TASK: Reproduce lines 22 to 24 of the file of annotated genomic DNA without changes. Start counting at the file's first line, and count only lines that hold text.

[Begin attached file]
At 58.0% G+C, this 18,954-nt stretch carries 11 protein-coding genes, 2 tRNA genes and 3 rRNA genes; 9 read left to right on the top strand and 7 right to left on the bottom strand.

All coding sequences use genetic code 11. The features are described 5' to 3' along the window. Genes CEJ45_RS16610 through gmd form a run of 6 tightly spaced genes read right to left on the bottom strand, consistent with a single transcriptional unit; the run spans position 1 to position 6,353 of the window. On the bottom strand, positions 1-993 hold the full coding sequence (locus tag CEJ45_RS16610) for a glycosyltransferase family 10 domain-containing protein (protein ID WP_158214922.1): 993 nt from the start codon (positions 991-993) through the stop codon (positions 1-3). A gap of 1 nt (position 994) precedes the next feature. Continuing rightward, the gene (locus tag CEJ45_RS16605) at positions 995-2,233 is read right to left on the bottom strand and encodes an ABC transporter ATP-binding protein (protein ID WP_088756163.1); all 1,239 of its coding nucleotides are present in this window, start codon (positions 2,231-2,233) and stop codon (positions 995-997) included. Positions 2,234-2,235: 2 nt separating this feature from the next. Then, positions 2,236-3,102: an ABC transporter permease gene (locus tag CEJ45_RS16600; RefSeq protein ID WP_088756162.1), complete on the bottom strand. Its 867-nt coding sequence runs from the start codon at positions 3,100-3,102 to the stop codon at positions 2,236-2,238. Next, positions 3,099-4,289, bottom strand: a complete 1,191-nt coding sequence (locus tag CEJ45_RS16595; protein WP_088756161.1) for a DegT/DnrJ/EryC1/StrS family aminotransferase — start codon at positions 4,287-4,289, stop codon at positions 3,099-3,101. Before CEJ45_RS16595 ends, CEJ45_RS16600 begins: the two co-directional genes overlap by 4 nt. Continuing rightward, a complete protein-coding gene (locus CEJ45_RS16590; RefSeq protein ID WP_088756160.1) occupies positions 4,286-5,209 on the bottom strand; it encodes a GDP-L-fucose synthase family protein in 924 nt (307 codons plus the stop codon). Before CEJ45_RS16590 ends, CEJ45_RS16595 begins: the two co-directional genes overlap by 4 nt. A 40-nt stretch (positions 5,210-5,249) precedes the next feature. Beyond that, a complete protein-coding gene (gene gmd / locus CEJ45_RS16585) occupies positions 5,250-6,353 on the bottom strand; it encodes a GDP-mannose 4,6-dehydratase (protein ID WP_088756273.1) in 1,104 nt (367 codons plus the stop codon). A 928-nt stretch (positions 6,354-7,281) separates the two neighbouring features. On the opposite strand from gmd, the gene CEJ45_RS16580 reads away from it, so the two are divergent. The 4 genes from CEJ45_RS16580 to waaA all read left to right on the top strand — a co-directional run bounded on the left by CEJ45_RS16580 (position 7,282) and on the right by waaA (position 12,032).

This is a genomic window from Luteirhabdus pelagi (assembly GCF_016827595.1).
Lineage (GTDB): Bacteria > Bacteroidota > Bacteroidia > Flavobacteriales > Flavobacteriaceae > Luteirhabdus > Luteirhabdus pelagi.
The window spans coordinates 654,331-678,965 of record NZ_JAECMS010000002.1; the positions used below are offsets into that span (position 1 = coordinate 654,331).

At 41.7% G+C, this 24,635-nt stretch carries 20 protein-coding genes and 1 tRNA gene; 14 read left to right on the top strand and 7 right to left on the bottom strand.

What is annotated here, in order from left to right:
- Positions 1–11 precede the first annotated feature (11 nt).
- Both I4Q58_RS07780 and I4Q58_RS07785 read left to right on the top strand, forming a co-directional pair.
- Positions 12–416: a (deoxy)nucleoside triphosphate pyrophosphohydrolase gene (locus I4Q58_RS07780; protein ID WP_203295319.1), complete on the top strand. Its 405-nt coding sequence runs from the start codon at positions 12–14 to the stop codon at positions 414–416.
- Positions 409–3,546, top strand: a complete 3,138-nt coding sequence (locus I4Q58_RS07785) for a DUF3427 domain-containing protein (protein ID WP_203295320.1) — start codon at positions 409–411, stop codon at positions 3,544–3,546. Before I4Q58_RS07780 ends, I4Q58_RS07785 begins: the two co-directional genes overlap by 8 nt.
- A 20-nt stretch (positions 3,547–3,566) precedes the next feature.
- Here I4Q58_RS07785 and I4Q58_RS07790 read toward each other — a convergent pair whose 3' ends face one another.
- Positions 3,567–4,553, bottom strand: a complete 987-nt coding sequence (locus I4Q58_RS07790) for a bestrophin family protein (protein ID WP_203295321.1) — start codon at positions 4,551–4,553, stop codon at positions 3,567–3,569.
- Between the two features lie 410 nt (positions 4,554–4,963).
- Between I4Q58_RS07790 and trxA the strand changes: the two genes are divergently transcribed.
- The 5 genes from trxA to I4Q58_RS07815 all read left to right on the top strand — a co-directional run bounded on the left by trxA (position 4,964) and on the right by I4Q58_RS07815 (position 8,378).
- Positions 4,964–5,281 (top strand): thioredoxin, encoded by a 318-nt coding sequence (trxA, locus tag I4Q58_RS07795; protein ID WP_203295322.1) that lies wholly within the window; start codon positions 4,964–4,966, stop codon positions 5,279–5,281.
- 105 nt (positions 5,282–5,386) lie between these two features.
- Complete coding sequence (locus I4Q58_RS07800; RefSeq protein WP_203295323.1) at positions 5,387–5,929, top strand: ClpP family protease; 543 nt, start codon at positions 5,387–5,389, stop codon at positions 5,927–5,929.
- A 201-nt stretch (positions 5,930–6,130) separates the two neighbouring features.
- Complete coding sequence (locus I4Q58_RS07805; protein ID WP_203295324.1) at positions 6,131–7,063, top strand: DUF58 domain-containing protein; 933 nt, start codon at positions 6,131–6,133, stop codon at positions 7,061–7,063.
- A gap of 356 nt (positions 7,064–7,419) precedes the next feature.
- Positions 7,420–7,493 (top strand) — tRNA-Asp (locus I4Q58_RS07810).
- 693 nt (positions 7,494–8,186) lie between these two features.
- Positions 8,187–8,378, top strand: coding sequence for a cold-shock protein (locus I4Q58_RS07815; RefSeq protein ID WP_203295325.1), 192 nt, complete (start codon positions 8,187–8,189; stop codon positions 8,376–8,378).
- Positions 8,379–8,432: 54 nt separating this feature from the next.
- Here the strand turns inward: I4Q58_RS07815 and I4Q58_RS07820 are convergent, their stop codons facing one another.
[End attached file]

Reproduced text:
- Complete coding sequence (locus I4Q58_RS07805; protein ID WP_203295324.1) at positions 6,131–7,063, top strand: DUF58 domain-containing protein; 933 nt, start codon at positions 6,131–6,133, stop codon at positions 7,061–7,063.
- A gap of 356 nt (positions 7,064–7,419) precedes the next feature.
- Positions 7,420–7,493 (top strand) — tRNA-Asp (locus I4Q58_RS07810).